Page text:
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  • Canada must do more on depleted uranium weapons

    ICBUW has produced a new briefing on Canada and DU weapons, it finds that in spite of claims to the contrary, Canada has shown little international leadership on the issue. Available to download in English and French.
  • ICBUW needs your help if our work is to continue.

    Last week, the Norwegian government announced that it will no longer fund ICBUW’s research and advocacy on DU weapons. We are now facing a funding crisis that could result in us having to close the secretariat and make the staff redundant.
  • The A-10 warthog: raising depleted uranium’s threshold of acceptability

    The apparent U-turn by the Pentagon over DU use by aircraft in Operation Inherent Resolve has been cautiously welcomed by campaigners, but is it a sign of a wider policy shift? Is the threshold of acceptability for the use of DU in operations rising in response to international pressure over the controversial munitions and what part has the A-10 played in this?
  • Pentagon announces U-turn on use of depleted uranium in Iraq and Syria

    The Pentagon has announced that depleted uranium (DU) munitions have not, and will not, be used by US aircraft in the conflict against Islamic State in Iraq and Syria. The policy U-turn contrasts with statements made over previous months, where Pentagon officials claimed that DU would be used if needed; the decision reflects a growing stigmatisation of the controversial weapons.
  • "Fear of a slow death" civilians raise concerns over depleted uranium use in Syria

    The news that US A-10 gunships are now also active in Syria in operations against Islamic State has coincided with the emergence of reports that Syrian civilians fear the long-term health impact of the Coalition’s airstrikes.

Toxic Remnants of War Project Launched

A research project seeking to assess the health and environmental impact of toxic substances released during military activities has been launched by the International Coalition to Ban Uranium Weapons (ICBUW) and IKV Pax Christi.
11 April 2012 - ICBUW

TRW project logo The Toxic Remnants of War Project will seek to catalogue and classify a range of substances that are used during conflict and which may have a long-term health impact on civilians, or result in damage to the environment. The project will also examine the indirect release of hazardous materials during warfare, through attacks on industrial sites, uncontrolled releases from military facilities or the destruction of infrastructure.

“Recent conflicts have seen civilian populations increasingly bearing the brunt of armed violence but, while the impact of explosive or indiscriminate weapons such as land mines and cluster bombs have been well documented, less is known about the toxic effects of conflict,” said ICBUW Coordinator Doug Weir. “History has shown that civilian health suffers as a result of warfare, the question is, to what extent are the materials used by the military, or released during conflict, adding to this burden?”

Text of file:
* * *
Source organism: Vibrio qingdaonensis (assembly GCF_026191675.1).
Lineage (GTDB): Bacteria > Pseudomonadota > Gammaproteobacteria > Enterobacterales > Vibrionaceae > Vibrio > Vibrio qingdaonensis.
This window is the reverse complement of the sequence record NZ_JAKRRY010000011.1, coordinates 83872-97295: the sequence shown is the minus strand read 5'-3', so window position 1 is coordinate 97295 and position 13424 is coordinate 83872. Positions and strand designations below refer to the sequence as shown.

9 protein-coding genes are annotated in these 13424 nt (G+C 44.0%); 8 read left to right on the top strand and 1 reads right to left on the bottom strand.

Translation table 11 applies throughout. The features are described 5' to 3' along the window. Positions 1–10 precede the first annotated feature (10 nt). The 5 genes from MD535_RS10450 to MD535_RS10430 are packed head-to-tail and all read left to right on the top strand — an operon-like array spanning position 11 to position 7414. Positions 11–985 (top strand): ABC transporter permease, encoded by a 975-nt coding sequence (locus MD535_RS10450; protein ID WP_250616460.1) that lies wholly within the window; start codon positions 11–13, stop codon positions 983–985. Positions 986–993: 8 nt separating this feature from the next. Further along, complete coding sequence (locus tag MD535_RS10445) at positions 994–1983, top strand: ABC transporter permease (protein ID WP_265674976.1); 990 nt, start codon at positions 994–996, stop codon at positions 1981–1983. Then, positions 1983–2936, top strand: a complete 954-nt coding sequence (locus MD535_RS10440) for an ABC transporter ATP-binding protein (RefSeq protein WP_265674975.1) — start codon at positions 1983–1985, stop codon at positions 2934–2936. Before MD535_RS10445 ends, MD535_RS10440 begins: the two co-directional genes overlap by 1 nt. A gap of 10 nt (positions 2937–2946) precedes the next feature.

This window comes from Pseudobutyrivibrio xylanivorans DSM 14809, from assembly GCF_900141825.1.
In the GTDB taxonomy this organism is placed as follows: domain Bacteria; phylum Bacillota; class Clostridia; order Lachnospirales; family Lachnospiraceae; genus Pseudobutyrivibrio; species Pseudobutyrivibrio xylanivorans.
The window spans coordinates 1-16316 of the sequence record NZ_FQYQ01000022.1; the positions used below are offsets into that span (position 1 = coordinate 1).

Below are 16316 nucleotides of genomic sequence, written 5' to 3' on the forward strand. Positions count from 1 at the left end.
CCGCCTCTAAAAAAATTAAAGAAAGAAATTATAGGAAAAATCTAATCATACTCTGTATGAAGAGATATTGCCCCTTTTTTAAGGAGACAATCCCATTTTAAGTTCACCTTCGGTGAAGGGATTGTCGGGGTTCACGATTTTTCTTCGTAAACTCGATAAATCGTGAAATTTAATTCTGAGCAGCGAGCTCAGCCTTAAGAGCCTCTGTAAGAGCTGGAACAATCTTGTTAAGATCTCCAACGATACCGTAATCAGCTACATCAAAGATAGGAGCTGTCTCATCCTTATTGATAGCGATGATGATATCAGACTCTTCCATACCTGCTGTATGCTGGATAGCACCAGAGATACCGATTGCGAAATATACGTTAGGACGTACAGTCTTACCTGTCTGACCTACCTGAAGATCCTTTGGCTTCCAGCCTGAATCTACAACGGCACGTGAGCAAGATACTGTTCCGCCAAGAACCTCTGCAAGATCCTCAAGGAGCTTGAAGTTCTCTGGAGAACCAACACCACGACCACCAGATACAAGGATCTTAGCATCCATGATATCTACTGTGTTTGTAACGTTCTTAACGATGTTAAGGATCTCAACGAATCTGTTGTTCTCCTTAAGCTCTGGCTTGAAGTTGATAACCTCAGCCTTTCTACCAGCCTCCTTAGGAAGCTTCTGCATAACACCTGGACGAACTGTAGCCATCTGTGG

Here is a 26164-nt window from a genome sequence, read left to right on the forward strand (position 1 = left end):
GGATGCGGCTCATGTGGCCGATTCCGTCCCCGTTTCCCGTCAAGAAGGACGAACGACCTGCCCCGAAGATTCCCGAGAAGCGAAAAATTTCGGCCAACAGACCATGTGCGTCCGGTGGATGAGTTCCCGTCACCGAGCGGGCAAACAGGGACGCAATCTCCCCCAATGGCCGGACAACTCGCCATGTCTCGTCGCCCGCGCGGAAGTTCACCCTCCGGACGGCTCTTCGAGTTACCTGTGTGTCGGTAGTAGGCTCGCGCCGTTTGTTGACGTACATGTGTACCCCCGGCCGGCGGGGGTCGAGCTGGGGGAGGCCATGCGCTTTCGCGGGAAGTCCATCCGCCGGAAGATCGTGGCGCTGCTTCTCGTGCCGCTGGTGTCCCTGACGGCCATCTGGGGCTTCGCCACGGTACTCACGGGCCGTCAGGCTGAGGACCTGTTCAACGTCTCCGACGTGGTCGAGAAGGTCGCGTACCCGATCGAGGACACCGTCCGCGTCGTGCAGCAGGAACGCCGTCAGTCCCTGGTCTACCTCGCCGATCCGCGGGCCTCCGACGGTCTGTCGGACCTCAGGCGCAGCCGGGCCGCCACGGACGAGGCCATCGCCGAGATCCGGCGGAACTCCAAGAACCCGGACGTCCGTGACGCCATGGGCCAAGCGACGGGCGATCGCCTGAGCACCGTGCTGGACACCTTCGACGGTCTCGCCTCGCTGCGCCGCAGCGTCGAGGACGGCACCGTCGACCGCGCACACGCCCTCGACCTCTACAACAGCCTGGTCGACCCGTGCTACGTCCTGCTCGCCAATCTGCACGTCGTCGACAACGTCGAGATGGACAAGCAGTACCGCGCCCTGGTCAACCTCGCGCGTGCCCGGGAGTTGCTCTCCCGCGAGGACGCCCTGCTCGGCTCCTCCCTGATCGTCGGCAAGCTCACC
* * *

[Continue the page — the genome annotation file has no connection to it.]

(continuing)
Substances used in offensive operations include heavy metals such as lead and depleted uranium; speciality alloys that may contain thorium or beryllium; propellants or explosives such as RDX; and obscurants such as white phosphorous. The toxic footprint from military bases may include fuels, oils, heavy metals and other hazardous wastes. Many of these are known to be toxic, but detailed information on how they interact within the environment and whether civilians are being exposed to them may be lacking. The problem is exacerbated by the limited capacity of states recovering from conflict to manage hazardous materials effectively and monitor civilian health.

Some states have begun to reduce their use of the most toxic materials in weapons, many out of concern for contamination on domestic firing ranges or to protect personnel. But there has been much less focus on the potential for civilian exposures, with the military utility of the weapons taking precedence. Yet toxics are increasingly tightly regulated in peacetime, for example in consumer goods or in efforts to control emissions during manufacturing and transport. The TRW Project will eventually examine whether peacetime health and environmental protection norms should play a stronger role in assessing the acceptability of certain materials or activities in times of war.

The project is funded by the Royal Norwegian Ministry of Foreign Affairs. Developments in the project can be followed via an online research hub at www.toxicremnantsofwar.info or via Twitter @detoxconflict

Notes:

Toxicremnantsofwar.info is a research orientated website that aims to consider and quantify the detrimental impact of war, military operations and munitions on the environment and human health. The site is intended to act as a resource for policy makers, humanitarian organisations and members of the public concerned with mitigating the effects of war on victims and communities. http://www.toxicremnantsofwar.info/

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